Monday, June 14, 2010
Effective Counsel for Immigrants
The balance of the editorial is HERE
Friday, April 30, 2010
UPDATE: The New Jersey Law Journal Editorial Board lauded Judge Katzmann's opinion in Cerna HERE
Friday, April 2, 2010
Glad to be wrong: Supreme Court rules immigrant/deportee did not have effective assistance of counsel
"NO [Even if defendant's attorney failed to tell immigrant Vietnam Vet and marijuana dealer that he faced deportation as a consequence of his guilty plea, that failing was collateral to guilt or innocence and is not comprehended by the 6th Amendment right to effective assistance of counsel.]"
"The Sixth Amendment guarantees the accused a lawyer“for his defense” against a “criminal prosecutio[n]”—not for sound advice about the collateral consequences of conviction. For that reason, and for the practical reasons set forth in Part I of JUSTICE ALITO’s concurrence, I dissent from the Court’s conclusion that the Sixth Amendment requires counsel to provide accurate advice concerning the potential removal consequences of a guilty plea."Instead the Court's opinion declared:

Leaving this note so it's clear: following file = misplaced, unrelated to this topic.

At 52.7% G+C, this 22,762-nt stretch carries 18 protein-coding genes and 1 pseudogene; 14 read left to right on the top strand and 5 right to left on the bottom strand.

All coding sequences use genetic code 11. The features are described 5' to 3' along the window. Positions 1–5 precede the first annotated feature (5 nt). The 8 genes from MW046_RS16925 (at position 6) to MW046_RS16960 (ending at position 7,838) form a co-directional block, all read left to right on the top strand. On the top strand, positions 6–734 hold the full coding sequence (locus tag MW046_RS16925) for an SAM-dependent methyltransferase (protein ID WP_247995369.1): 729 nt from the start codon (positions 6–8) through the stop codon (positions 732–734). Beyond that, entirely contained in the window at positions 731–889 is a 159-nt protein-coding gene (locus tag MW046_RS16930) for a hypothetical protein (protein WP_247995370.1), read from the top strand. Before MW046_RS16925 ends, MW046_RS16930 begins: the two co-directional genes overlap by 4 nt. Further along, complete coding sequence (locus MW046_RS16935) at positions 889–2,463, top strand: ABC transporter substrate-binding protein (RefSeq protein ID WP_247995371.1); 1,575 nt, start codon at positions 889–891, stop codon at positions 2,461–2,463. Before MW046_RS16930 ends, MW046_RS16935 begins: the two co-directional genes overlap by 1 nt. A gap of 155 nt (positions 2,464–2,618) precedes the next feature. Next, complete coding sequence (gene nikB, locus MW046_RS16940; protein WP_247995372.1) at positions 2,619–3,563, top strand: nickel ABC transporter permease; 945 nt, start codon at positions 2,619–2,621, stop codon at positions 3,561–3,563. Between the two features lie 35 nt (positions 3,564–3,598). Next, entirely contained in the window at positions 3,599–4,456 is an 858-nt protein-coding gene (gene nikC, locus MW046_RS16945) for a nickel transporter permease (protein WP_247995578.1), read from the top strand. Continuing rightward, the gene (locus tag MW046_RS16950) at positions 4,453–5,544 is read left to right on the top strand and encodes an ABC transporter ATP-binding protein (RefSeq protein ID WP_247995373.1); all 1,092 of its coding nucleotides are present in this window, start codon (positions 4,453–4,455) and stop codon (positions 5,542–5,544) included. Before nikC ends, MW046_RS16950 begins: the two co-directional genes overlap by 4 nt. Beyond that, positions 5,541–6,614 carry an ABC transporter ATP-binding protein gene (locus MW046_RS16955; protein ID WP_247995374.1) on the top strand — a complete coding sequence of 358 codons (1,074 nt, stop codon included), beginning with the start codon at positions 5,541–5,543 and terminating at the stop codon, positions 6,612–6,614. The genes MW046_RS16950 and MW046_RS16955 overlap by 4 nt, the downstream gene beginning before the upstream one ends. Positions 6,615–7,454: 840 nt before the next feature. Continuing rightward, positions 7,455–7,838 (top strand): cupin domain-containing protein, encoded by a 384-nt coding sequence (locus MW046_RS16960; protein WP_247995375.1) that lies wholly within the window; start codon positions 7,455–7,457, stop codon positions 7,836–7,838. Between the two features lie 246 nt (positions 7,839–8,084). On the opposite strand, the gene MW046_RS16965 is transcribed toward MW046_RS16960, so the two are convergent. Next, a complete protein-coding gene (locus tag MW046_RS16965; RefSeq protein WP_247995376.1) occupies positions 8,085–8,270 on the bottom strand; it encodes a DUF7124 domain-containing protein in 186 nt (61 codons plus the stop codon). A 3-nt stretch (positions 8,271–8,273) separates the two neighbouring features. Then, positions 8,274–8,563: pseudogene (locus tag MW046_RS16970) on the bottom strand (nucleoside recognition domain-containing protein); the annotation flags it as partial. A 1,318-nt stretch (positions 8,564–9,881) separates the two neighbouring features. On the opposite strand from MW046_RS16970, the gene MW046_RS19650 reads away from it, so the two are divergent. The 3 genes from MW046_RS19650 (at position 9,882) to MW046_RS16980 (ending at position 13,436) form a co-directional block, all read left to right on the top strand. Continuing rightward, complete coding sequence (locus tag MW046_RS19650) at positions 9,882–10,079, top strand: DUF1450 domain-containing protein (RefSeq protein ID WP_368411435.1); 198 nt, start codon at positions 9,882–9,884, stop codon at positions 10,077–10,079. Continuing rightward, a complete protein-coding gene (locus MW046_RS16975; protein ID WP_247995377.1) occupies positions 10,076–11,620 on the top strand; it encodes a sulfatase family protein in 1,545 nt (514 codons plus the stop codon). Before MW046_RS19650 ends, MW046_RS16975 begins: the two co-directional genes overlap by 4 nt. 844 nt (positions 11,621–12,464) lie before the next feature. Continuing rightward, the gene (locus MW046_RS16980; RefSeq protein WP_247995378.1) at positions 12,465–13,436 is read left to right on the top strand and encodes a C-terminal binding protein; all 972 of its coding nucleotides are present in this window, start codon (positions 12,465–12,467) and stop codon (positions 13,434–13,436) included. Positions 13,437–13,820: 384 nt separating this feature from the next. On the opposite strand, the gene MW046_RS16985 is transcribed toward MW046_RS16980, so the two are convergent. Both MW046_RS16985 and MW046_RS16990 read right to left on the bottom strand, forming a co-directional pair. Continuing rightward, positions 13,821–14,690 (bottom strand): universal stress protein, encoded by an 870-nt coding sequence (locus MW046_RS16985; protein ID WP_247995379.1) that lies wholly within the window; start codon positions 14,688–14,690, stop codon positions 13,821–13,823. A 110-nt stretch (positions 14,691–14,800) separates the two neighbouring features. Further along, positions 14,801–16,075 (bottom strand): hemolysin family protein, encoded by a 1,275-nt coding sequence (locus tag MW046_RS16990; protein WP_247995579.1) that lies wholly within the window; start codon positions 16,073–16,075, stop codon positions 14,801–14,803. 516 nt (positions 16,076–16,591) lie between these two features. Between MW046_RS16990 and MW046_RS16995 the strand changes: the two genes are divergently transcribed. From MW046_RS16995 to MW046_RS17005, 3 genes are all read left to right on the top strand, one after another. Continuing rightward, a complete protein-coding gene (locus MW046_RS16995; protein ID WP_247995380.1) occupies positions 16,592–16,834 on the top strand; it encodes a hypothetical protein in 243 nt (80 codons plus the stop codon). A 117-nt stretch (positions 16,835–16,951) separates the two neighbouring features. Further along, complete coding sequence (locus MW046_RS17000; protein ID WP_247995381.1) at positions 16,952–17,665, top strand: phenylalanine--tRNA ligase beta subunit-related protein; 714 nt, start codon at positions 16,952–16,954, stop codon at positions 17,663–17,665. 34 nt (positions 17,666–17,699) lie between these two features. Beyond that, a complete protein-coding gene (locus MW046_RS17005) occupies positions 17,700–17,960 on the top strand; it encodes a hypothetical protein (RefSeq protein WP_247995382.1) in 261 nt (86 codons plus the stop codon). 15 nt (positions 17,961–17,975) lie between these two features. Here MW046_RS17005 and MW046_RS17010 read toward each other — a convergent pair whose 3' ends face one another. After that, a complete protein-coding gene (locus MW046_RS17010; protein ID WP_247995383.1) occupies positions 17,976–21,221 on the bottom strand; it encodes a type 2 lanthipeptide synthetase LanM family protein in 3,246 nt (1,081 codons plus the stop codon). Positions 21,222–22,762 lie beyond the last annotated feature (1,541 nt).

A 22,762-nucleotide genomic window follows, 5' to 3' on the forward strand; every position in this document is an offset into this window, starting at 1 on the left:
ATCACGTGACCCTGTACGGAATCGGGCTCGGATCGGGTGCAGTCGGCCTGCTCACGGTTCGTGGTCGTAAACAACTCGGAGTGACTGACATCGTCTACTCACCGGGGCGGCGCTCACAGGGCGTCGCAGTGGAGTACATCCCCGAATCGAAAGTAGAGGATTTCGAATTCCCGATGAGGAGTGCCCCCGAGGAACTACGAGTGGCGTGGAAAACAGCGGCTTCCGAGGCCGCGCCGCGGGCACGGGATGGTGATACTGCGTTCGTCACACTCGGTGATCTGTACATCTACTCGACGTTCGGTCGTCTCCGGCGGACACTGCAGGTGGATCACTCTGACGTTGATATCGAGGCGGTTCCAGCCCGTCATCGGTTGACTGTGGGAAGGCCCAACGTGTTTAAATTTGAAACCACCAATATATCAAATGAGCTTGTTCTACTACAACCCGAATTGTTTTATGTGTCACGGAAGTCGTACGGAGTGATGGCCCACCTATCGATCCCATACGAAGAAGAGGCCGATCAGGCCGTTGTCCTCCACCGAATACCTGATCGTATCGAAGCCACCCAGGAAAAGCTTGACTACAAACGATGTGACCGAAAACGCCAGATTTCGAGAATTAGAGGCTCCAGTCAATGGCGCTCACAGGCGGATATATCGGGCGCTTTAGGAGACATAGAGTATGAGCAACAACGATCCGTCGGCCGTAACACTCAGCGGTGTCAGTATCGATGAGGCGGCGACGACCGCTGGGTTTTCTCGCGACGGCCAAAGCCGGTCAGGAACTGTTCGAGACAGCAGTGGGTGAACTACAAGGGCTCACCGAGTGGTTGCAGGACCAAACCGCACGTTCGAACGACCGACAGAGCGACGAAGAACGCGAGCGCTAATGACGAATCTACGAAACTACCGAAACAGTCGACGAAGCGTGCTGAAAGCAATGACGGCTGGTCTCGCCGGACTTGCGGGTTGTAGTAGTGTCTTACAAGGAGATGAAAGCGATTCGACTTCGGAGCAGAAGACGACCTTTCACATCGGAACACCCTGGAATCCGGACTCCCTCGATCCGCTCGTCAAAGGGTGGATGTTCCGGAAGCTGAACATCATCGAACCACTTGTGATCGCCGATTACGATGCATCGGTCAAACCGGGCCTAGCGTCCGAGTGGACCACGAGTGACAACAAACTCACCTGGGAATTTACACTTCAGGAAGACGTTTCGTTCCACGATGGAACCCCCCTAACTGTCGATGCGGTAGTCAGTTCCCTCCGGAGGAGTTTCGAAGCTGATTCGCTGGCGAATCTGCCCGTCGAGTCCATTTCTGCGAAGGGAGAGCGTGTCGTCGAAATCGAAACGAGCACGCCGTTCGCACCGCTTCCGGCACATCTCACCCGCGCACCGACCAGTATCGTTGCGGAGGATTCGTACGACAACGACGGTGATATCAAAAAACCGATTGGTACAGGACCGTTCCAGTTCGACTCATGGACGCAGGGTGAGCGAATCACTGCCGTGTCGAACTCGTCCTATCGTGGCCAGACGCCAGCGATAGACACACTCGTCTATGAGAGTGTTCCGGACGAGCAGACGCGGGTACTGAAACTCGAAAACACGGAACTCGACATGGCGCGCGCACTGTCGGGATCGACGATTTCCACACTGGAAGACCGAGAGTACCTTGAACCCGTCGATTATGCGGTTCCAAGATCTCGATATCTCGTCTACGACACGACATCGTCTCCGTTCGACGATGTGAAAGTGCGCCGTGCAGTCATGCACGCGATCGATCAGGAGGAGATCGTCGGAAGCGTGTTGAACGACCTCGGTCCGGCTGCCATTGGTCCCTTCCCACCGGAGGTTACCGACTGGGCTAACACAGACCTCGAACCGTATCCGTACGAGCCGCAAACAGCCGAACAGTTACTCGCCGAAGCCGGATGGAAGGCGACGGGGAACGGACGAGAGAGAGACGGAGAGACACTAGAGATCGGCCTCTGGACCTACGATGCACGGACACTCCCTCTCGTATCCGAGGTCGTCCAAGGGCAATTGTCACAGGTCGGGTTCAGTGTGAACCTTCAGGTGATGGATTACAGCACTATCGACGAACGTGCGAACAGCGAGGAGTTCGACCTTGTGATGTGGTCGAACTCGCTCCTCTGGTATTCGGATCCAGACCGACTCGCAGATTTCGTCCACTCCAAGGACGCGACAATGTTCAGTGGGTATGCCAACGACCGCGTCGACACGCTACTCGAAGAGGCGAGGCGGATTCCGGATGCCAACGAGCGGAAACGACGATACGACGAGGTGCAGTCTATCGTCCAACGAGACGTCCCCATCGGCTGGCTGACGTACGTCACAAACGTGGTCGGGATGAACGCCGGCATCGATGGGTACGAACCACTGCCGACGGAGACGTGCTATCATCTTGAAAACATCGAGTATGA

We agree with Padilla that constitutionally competent counsel would have advised him that his conviction for drug distribution made him subject to automatic deportation. Whether he is entitled to relief depends on whether he has been prejudiced, a matter that we do not address.
The severity of deportation—“the equivalent of banishment or exile,” Delgadillo v. Carmichael, 332 U. S. 388, 390–391 (1947)—only underscores how critical it is for counsel to inform her noncitizen client that he faces a risk of deportation.
Jack Chin and Margaret Love have posted this piece on SSRN explaining that the implications of the affirmative duty of a criminal defense lawyer to warn of the immigration consequences of a criminal conviction will inform plea bargaining and grounds in the 6th Amendment right to counsel a duty to counsel criminal defendants regarding collateral consequences of conviction.